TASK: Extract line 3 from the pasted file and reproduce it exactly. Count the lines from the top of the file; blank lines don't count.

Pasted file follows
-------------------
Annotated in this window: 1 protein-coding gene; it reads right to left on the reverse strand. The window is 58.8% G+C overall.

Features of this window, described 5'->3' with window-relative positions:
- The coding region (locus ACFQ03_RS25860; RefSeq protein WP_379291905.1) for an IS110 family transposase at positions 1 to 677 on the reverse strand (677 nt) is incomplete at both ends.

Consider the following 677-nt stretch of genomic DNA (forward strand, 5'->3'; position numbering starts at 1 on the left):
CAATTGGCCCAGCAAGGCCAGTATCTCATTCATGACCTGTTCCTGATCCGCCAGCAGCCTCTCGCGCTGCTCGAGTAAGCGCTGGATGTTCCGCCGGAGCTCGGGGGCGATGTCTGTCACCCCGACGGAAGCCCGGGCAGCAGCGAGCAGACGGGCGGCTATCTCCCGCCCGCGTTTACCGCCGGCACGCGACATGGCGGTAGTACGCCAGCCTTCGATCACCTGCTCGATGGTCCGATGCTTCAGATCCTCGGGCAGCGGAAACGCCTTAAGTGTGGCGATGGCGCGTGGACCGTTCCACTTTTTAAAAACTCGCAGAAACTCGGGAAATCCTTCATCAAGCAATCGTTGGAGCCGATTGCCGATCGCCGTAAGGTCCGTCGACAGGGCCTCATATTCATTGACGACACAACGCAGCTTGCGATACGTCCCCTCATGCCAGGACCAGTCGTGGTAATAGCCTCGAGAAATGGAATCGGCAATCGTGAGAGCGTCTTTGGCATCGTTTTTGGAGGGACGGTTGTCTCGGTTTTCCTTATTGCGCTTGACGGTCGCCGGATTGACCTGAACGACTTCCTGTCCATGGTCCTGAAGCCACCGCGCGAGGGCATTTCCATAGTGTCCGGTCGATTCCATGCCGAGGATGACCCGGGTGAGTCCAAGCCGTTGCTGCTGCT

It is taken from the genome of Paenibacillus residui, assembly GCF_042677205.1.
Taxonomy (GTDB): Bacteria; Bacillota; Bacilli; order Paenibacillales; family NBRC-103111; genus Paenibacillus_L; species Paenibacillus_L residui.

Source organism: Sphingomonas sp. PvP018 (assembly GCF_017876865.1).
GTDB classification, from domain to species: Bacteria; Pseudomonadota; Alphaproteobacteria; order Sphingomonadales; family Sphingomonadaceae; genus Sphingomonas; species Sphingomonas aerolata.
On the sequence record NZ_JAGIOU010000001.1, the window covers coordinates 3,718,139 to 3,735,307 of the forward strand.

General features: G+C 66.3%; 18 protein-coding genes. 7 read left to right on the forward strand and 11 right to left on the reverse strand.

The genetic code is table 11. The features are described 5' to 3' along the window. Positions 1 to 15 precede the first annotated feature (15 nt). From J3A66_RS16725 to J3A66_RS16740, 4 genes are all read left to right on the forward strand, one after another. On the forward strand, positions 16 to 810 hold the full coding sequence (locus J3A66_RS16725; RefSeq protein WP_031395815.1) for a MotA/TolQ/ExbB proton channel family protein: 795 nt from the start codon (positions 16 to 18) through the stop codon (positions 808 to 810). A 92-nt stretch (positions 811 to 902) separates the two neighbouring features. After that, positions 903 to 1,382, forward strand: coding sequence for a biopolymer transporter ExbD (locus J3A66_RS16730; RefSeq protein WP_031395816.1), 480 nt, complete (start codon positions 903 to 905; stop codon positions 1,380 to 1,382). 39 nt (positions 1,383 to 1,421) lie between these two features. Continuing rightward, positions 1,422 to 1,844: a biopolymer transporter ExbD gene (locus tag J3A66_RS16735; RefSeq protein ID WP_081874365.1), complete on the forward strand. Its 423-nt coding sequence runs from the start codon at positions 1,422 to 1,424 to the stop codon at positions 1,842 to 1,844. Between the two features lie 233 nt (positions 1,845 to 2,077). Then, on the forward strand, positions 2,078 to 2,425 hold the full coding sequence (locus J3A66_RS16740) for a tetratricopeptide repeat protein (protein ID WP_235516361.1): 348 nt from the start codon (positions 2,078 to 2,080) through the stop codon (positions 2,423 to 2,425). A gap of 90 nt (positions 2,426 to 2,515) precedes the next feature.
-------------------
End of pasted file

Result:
- The coding region (locus ACFQ03_RS25860; RefSeq protein WP_379291905.1) for an IS110 family transposase at positions 1 to 677 on the reverse strand (677 nt) is incomplete at both ends.